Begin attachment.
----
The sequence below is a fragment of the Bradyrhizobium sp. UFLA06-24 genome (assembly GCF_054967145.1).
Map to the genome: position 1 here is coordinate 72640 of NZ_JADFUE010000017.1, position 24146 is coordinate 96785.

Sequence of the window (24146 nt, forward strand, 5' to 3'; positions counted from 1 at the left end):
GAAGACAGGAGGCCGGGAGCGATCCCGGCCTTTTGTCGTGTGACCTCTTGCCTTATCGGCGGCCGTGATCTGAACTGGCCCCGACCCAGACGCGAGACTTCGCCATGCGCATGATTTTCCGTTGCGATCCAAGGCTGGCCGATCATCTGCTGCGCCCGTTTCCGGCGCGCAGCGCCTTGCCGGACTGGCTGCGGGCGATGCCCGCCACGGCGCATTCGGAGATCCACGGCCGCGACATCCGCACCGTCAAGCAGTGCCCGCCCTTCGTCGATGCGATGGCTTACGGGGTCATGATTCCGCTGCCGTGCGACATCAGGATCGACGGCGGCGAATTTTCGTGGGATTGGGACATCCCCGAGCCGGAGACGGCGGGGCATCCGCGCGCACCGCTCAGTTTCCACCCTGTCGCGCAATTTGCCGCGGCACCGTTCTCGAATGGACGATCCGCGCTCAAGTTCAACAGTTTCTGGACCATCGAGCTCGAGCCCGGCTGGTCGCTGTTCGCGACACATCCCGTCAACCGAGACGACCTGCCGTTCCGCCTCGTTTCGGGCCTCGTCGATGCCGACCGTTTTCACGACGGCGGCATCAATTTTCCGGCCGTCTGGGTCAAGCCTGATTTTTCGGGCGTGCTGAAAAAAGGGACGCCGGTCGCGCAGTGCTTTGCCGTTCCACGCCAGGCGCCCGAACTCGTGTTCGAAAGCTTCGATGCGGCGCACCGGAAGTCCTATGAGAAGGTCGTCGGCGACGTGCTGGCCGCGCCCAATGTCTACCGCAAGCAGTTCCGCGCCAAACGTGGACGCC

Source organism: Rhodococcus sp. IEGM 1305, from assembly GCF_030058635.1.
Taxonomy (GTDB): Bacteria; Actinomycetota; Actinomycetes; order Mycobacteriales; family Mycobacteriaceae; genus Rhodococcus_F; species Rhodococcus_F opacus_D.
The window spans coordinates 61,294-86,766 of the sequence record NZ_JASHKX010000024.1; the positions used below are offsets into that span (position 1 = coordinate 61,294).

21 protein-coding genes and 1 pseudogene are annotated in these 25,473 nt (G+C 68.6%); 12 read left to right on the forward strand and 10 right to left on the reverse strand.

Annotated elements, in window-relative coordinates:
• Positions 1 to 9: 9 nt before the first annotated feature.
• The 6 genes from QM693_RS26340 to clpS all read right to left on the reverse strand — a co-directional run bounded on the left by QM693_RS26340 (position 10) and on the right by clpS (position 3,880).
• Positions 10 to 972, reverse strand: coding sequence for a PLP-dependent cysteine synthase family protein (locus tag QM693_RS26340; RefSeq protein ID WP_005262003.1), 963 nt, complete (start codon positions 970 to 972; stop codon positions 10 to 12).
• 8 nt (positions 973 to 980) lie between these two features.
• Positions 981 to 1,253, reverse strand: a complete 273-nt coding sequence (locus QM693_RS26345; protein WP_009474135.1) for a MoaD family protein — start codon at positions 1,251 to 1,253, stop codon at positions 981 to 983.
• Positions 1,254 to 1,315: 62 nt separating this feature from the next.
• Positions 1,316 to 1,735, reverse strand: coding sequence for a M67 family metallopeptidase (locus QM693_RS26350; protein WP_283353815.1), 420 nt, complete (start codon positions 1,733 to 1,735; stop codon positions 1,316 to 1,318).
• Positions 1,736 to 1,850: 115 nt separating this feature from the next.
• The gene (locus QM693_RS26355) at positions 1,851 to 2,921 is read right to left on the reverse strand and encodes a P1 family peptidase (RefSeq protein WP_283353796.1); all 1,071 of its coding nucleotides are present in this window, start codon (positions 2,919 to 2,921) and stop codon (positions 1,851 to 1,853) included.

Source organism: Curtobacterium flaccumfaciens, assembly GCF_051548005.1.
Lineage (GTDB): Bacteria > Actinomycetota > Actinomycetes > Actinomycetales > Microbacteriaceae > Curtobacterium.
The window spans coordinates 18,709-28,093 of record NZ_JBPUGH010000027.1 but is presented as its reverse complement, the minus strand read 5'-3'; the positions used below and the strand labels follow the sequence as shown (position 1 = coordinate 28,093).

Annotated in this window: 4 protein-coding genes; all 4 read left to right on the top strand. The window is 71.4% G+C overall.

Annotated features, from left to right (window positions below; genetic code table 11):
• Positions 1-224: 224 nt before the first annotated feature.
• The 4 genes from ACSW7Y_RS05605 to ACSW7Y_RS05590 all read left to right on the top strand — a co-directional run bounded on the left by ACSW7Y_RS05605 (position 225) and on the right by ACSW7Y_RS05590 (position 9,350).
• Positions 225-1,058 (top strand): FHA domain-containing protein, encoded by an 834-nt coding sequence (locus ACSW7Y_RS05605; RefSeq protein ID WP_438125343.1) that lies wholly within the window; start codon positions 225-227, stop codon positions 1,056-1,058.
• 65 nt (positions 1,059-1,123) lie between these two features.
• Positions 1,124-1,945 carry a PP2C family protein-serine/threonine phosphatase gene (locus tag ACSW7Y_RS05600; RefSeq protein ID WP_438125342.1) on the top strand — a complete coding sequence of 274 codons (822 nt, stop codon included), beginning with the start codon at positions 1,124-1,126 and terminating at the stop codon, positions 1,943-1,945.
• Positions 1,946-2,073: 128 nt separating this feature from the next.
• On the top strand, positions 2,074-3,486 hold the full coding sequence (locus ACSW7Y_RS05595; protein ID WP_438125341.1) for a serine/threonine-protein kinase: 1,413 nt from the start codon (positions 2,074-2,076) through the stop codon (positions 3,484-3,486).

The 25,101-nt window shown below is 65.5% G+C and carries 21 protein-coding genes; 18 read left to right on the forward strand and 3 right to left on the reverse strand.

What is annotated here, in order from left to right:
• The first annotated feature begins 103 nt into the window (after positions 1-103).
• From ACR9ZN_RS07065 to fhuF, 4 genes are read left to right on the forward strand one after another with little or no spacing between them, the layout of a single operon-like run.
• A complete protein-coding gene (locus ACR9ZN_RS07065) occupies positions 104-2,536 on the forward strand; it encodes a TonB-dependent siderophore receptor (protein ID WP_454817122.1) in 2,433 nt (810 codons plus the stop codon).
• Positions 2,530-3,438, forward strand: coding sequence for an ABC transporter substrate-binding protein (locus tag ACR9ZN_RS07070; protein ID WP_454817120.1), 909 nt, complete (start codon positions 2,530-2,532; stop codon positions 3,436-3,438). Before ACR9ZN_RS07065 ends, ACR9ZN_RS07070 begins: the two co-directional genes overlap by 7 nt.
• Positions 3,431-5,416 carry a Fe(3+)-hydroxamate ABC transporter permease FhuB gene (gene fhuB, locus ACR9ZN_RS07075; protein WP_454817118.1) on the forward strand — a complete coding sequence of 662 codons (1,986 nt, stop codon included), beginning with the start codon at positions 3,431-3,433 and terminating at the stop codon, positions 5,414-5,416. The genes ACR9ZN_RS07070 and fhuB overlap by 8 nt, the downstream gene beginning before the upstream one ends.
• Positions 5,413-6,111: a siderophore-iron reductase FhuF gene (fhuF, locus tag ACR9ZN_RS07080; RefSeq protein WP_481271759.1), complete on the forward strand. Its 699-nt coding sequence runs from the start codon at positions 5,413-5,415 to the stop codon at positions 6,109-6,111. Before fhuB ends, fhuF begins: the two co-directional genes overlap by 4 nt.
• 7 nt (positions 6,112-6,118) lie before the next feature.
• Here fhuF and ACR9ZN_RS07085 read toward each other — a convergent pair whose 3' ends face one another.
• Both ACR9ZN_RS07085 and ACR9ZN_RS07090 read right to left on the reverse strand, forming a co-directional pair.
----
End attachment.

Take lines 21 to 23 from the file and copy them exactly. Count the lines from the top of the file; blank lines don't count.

The window spans coordinates 18,709-28,093 of record NZ_JBPUGH010000027.1 but is presented as its reverse complement, the minus strand read 5'-3'; the positions used below and the strand labels follow the sequence as shown (position 1 = coordinate 28,093).

Annotated in this window: 4 protein-coding genes; all 4 read left to right on the top strand. The window is 71.4% G+C overall.

Annotated features, from left to right (window positions below; genetic code table 11):